She’d never do it. There was no way Bethesda the Heartstriker would beg for— Chelsie’s racing thoughts slammed to a halt as her mother dropped her head to the floor, pressing her golden crown flat against the stone with her jeweled hands outstretched on either side in a show of full submission. “Please,” she said, the word shaking with the effort it had clearly taken her to force it out. “Please, Golden Emperor, spare my stupid daughter.” The Empress Mother laughed in delight. “Excellent!” She cackled, settling back on her throne to enjoy the show. “Now, say you’re a whore.” Bethesda’s fingers dug gouges into the marble floor, and Chelsie held her breath, bracing for the explosion…that never came. Somehow, impossibly, Bethesda held herself together, glaring hatefully up at the old dragoness as she growled through clenched teeth. “I am a whore.

” “Louder,” the Empress Mother commanded, waving her hand toward the unseen dragons Chelsie could smell waiting outside in the courtyard. “I want the whole court to hear you confirm what everyone already knows.” Smoke began to curl from Bethesda’s lips, but again, somehow, she forced the words out. “I. Am. A. Whore.” “And a desperate one at that,” the Empress Mother agreed, turning to her son, who had yet to say a word. “You see now, my Emperor? It’s just as I told you. Bethesda the Broodmare is the worst kind of trash.

Even before she killed her father, she was famous for shamelessly seducing bigger, better dragons to add more soldiers to her infant army. She’s barely five hundred years old, and already she’s laid five clutches. Five! The last of which hatched just last year.” Her beady red eyes snapped back to Chelsie. “With such a mother, how can we expect the child to be different? Bethesda claims it was her daughter’s idea, but it is obvious to me that this whole mess was yet another of the Broodmare’s plots. I wouldn’t let her breed her filth into one of our clans, so she sent her daughter to worm her way in by deceit instead. And why not? The Broodmare and her children are cut from the same cloth. The lot of them are nothing but hungry, grasping scavengers who’ll take power any way they can snatch it. They are incapable of speaking the truth and unworthy of your presence. I advise you to kill them both now before they poison our ears with more treachery.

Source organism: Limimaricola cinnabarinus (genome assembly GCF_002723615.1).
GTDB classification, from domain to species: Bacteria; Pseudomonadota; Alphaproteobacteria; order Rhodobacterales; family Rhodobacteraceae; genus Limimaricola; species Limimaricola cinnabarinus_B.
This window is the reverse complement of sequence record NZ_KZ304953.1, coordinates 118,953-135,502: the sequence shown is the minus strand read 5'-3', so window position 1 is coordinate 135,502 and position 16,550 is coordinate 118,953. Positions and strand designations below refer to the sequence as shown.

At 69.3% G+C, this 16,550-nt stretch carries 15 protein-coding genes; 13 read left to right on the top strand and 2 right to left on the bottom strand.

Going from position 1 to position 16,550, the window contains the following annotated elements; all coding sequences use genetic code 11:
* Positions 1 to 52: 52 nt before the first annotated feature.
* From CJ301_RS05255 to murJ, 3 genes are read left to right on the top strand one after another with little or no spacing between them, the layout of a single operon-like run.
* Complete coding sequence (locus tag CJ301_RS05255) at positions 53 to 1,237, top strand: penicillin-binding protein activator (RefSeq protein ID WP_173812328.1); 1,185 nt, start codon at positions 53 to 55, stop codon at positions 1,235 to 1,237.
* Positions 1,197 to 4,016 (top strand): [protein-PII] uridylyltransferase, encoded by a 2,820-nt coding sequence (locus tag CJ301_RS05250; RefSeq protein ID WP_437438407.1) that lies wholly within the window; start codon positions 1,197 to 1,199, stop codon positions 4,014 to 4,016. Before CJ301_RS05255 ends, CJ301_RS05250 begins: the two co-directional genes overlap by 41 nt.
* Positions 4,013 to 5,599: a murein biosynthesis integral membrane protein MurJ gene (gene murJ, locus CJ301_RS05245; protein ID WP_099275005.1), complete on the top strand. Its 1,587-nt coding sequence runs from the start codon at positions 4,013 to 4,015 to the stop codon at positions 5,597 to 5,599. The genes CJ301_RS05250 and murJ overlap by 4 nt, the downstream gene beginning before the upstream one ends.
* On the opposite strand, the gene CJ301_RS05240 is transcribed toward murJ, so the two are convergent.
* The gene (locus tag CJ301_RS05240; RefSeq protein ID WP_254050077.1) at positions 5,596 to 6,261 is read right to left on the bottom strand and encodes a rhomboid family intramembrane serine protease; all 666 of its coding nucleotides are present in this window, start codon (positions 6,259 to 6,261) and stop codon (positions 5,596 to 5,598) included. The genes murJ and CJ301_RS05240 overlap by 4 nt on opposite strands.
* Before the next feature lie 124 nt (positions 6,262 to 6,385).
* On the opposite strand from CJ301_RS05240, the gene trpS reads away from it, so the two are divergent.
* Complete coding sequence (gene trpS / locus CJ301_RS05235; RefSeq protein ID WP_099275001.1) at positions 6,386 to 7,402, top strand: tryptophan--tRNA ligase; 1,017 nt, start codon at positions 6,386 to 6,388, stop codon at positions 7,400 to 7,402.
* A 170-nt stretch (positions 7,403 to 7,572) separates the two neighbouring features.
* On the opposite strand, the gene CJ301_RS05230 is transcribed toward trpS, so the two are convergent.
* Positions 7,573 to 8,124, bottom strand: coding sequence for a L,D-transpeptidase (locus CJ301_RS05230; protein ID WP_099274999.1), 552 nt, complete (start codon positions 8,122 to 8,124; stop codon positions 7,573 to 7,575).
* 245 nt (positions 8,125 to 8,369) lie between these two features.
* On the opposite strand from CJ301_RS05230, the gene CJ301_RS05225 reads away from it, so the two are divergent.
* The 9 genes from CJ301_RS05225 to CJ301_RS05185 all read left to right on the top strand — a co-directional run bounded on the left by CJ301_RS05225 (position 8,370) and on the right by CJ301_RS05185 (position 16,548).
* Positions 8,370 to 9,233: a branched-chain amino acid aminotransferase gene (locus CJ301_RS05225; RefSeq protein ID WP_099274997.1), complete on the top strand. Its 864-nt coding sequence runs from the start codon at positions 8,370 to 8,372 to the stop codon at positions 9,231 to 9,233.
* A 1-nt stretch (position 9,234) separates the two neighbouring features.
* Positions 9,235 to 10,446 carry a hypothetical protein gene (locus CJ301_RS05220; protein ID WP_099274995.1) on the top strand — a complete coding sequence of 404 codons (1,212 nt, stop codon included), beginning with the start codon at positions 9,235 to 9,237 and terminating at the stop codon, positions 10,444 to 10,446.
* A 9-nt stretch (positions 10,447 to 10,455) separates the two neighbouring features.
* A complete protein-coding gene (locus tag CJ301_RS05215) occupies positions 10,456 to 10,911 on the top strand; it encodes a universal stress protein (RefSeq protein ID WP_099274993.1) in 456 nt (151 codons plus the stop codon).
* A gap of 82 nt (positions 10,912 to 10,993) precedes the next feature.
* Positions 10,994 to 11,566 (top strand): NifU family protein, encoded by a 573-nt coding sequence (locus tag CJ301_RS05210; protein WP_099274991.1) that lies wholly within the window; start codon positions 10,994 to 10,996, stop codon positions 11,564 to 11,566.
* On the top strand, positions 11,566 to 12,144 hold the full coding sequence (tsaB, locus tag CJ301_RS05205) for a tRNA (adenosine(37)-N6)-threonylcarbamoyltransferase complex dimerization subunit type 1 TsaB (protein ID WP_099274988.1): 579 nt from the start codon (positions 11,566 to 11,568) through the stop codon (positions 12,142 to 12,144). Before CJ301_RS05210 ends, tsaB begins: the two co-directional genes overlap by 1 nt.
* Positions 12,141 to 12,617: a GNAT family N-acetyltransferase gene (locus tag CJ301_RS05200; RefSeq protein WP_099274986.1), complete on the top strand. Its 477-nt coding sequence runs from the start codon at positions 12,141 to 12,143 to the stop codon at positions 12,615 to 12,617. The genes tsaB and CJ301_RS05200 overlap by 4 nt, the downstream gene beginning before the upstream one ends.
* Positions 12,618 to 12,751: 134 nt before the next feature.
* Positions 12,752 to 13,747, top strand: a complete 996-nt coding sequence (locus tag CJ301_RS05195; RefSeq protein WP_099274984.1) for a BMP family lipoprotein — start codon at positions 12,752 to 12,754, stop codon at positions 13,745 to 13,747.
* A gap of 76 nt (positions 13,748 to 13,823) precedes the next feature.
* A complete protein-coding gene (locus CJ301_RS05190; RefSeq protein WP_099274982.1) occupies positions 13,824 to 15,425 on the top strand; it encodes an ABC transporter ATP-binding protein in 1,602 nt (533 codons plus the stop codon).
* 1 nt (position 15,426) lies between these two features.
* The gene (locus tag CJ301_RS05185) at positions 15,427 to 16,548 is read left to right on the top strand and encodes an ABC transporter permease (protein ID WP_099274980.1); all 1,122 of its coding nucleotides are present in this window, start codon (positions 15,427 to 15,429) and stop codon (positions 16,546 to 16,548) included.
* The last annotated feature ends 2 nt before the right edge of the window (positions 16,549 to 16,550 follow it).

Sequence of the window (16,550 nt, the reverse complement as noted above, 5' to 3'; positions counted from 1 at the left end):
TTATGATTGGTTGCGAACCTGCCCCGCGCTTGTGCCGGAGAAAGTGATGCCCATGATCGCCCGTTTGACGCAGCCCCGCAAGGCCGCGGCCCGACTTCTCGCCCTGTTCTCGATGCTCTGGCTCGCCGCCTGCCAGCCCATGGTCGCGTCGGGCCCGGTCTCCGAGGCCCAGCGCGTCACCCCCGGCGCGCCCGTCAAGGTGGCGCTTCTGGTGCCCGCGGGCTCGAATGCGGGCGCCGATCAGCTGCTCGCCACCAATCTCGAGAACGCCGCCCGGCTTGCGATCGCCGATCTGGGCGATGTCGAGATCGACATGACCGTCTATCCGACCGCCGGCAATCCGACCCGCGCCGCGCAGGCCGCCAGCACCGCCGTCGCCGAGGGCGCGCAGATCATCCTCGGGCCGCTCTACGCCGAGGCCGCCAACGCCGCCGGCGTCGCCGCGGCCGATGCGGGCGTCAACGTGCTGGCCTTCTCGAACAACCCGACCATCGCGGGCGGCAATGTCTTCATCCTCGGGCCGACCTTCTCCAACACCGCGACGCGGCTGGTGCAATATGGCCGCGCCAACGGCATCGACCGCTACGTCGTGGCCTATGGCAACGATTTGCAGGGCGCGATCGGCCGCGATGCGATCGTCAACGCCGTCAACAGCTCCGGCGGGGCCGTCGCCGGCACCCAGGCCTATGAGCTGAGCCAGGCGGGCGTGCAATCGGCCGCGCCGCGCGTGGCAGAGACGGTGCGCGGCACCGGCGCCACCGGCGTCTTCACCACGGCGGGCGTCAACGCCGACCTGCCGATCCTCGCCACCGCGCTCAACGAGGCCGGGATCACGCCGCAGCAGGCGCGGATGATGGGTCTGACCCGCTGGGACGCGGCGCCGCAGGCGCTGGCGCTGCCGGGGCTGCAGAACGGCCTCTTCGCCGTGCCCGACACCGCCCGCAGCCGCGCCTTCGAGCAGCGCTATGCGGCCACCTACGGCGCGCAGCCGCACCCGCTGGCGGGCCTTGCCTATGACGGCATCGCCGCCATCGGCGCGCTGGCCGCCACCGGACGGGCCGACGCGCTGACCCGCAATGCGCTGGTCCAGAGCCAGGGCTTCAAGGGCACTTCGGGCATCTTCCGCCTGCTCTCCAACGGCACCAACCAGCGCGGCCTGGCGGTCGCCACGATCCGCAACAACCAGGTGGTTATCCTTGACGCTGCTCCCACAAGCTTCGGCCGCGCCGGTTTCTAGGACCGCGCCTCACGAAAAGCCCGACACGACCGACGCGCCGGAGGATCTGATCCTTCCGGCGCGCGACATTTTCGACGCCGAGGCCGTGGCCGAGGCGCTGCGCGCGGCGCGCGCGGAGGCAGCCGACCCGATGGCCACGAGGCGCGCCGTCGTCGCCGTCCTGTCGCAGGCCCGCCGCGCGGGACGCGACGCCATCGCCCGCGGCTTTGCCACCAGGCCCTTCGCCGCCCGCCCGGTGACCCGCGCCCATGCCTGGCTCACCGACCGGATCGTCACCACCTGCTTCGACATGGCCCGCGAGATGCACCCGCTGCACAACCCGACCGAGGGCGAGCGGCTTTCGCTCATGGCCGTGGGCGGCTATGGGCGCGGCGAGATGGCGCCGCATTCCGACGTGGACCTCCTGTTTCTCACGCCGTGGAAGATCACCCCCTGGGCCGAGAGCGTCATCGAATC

” Bethesda shot to her feet. “You lying—” The Empress Mother waved her hand, and dragon magic stronger and older than anything Chelsie had ever felt crashed down on top of them, forcing the Heartstriker back to her knees. “Worms do not stand in the presence of dragons,” she snarled, baring her yellowed teeth. “A creature such as you does not deserve the gift of the Golden Emperor’s condescension, much less his mercy! The best you can hope for is a swift—” The dragon beside her lifted his hand, and the Empress Mother’s rant cut off mid-breath. “Is it true?” His voice was as lovely as the golden throne he sat on. So rich and inviting, it drained the anger from the air. Even Bethesda relaxed when he spoke, but Chelsie could only lower her head. It was impossible to see through the golden shroud he wore to hide the glory of his face from the undeserving, but now as before, Chelsie could feel his eyes through the heavy fabric, boring into her like knives as he repeated the question. “Is it true, Chelsie?” The sound of that voice saying her name was almost too much to take. Everyone in the room was looking at her now, including Bethesda, who seemed to be holding her breath.

She was wondering if there was any way she could sink straight into the stone when the Golden Emperor snapped, “Look at me.” Slowly, painfully, Chelsie forced her head up to see that the Golden Emperor had taken off his veil, making everything a thousand times worse. She would much rather face the distant god with his unreadable mask of silk than be forced to look at that heartbreakingly familiar face, his beautiful eyes —not red like his mother’s, but golden. The rich, pure, buttery, glittering gold that dragons cherished above all other treasures—beseeching her as he rose from his throne. “Tell me it’s a lie,” he said, his lovely voice growing desperate. “Tell me she’s wrong, Chelsie, and I’ll believe you.” She dropped her eyes, hands curling into fists on the stone floor as she fought the temptation to yell that both of their mothers were wrong. That it was all a lie and she’d never meant to betray him. Never meant for any of this to happen. It would have been so easy, too, because it was the truth.